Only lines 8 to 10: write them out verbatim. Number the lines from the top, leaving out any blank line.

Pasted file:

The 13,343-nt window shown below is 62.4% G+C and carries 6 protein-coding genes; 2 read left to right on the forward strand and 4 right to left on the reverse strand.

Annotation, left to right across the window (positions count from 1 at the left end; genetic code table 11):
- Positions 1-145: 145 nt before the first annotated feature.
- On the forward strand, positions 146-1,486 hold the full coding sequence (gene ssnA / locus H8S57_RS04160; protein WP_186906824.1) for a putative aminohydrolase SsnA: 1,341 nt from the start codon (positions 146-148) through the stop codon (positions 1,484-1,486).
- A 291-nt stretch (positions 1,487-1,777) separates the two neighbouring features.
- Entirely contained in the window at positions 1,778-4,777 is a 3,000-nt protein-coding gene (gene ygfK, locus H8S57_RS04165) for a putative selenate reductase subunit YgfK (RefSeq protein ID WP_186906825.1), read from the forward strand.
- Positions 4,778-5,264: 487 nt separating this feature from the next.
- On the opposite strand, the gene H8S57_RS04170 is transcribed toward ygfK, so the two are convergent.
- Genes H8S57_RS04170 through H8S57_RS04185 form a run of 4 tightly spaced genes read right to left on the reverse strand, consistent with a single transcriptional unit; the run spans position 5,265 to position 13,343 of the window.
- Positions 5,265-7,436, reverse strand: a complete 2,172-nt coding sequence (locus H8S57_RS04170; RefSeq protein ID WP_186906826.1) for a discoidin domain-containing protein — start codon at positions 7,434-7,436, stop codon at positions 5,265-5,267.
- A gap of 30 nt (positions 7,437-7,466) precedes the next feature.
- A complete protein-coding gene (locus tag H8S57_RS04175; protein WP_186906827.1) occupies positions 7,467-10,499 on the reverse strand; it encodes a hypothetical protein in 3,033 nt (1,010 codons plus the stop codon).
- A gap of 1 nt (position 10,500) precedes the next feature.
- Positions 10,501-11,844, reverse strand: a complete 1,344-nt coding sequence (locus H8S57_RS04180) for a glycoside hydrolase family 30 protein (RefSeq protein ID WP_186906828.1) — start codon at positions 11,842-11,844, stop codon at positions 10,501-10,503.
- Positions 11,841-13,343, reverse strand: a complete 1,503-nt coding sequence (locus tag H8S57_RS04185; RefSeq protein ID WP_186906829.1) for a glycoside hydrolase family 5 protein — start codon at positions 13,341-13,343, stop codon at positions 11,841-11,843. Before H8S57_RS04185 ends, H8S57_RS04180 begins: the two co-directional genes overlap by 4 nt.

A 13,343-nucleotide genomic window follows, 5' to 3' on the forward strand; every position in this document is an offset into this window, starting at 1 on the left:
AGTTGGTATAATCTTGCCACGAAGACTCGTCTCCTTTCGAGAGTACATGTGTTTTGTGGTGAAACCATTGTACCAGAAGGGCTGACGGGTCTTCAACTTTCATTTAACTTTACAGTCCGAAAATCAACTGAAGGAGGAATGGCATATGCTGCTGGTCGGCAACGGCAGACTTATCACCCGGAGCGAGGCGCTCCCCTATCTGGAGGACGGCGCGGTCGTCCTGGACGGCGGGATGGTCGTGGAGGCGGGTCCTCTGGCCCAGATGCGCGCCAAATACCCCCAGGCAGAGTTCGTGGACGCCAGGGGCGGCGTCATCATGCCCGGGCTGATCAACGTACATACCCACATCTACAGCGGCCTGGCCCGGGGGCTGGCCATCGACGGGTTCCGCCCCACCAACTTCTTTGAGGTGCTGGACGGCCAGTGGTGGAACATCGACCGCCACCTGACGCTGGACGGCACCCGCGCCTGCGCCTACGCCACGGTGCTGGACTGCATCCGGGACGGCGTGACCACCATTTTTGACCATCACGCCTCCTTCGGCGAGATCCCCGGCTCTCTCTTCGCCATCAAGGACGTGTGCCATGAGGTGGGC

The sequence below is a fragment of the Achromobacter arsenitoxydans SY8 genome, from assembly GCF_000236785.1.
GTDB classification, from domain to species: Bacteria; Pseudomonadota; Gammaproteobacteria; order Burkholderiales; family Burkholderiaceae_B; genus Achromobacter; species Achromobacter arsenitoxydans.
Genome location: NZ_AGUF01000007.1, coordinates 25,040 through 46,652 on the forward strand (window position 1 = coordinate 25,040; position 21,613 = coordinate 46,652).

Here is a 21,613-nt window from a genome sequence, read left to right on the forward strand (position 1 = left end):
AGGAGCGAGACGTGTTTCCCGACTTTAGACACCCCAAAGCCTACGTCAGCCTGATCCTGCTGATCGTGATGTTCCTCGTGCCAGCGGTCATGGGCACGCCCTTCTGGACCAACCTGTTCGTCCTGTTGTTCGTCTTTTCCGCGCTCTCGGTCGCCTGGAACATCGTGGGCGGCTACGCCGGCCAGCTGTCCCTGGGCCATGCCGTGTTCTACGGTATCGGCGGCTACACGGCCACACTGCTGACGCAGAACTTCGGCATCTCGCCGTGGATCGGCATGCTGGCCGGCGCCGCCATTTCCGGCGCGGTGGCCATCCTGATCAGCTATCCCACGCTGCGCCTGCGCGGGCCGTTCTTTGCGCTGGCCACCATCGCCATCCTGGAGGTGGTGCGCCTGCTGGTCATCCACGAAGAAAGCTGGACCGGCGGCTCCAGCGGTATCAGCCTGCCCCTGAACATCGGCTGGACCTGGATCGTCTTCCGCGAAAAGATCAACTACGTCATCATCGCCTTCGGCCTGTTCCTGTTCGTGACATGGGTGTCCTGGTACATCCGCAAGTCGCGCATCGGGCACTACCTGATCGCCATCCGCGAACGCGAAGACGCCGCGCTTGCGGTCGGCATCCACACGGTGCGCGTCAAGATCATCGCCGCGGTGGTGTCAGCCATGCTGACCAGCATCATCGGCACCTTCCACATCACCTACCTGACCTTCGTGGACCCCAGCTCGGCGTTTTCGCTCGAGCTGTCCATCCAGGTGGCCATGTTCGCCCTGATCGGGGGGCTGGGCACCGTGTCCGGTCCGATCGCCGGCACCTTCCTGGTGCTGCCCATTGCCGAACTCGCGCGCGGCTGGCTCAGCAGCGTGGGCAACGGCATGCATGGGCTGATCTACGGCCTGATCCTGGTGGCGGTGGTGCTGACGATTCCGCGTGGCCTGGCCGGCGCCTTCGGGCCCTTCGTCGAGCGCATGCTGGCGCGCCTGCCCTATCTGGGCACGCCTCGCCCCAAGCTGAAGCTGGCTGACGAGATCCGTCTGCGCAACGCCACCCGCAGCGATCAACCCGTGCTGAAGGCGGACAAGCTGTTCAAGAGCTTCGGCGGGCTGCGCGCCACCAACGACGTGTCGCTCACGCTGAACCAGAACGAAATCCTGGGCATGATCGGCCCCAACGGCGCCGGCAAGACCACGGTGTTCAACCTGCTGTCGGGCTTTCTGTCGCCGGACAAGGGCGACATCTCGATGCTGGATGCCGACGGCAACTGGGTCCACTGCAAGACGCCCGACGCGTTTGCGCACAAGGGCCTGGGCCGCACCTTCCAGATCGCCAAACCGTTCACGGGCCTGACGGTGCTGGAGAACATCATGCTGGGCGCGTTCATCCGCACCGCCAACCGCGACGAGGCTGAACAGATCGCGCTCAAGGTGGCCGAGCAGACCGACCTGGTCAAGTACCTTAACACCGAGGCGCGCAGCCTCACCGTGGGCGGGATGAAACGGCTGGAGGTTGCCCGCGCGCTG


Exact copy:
- On the opposite strand, the gene H8S57_RS04170 is transcribed toward ygfK, so the two are convergent.
- Genes H8S57_RS04170 through H8S57_RS04185 form a run of 4 tightly spaced genes read right to left on the reverse strand, consistent with a single transcriptional unit; the run spans position 5,265 to position 13,343 of the window.
- Positions 5,265-7,436, reverse strand: a complete 2,172-nt coding sequence (locus H8S57_RS04170; RefSeq protein ID WP_186906826.1) for a discoidin domain-containing protein — start codon at positions 7,434-7,436, stop codon at positions 5,265-5,267.